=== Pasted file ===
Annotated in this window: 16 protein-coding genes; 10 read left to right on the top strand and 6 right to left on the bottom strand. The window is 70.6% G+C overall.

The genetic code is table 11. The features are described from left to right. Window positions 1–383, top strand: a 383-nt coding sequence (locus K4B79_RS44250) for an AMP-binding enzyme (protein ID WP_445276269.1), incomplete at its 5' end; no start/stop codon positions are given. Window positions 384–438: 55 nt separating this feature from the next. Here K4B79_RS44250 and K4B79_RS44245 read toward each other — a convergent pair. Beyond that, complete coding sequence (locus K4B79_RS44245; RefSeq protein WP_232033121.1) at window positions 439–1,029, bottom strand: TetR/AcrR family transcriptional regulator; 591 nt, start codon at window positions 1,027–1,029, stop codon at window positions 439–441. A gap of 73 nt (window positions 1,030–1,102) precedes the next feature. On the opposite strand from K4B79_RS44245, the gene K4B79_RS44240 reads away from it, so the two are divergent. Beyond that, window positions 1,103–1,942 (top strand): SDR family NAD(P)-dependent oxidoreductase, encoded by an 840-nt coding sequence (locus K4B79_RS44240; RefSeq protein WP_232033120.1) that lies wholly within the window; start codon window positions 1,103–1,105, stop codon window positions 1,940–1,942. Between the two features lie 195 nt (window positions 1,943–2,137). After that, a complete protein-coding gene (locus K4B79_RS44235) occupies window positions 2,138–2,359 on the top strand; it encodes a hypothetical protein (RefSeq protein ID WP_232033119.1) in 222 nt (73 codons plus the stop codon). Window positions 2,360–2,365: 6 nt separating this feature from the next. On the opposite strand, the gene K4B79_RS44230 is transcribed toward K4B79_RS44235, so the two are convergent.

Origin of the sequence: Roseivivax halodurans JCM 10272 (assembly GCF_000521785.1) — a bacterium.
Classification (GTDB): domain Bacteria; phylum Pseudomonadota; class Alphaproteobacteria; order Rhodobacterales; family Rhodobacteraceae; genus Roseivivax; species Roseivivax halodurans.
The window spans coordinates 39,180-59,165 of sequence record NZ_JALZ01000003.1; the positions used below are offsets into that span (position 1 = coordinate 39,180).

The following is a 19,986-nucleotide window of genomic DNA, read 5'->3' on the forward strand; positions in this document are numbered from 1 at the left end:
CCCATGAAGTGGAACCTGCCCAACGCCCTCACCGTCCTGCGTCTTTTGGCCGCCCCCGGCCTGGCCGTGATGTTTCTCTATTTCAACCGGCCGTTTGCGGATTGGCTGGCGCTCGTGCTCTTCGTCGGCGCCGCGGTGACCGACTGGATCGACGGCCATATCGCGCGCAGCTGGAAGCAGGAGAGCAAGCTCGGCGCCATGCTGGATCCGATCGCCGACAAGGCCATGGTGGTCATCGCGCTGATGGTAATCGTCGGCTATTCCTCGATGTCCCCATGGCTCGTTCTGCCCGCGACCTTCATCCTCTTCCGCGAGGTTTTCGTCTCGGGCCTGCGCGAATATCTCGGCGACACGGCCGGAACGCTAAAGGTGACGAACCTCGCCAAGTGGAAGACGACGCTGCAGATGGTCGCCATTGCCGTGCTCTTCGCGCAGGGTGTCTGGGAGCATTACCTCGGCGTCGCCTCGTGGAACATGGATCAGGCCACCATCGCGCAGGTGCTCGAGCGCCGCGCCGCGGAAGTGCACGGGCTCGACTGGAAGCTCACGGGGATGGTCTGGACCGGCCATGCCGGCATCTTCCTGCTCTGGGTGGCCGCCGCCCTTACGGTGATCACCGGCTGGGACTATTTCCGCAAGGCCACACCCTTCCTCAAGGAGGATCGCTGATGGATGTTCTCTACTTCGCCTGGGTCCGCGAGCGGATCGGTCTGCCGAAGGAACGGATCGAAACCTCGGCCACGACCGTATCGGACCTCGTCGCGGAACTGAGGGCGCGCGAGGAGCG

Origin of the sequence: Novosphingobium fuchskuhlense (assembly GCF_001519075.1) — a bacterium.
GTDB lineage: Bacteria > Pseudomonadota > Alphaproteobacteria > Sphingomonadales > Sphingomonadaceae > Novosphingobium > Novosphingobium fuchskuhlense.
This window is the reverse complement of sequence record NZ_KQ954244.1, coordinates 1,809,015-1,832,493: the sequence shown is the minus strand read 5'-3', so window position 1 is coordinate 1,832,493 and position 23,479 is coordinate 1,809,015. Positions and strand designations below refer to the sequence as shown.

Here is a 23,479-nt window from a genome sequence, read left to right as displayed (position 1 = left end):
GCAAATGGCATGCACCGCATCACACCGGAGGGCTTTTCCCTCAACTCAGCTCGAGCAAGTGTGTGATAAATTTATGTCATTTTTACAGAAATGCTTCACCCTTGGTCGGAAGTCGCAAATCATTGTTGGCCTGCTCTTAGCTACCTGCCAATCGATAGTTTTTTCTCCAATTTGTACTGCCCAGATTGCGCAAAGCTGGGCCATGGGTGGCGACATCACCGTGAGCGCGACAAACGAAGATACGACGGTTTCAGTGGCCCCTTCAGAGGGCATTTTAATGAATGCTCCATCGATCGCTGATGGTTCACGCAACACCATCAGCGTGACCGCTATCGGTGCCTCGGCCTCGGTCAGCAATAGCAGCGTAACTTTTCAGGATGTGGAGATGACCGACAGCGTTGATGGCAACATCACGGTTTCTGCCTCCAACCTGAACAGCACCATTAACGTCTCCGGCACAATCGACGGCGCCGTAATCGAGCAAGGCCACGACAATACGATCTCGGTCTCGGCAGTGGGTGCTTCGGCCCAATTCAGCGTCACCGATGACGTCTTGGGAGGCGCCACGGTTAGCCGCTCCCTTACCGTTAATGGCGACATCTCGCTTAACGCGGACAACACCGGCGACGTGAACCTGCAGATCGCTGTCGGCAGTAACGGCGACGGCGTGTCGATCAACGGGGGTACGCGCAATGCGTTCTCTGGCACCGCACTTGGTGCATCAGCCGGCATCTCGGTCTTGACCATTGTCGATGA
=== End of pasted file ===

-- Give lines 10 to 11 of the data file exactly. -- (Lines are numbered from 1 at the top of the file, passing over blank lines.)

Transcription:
This window is the reverse complement of sequence record NZ_KQ954244.1, coordinates 1,809,015-1,832,493: the sequence shown is the minus strand read 5'-3', so window position 1 is coordinate 1,832,493 and position 23,479 is coordinate 1,809,015. Positions and strand designations below refer to the sequence as shown.

Here is a 23,479-nt window from a genome sequence, read left to right as displayed (position 1 = left end):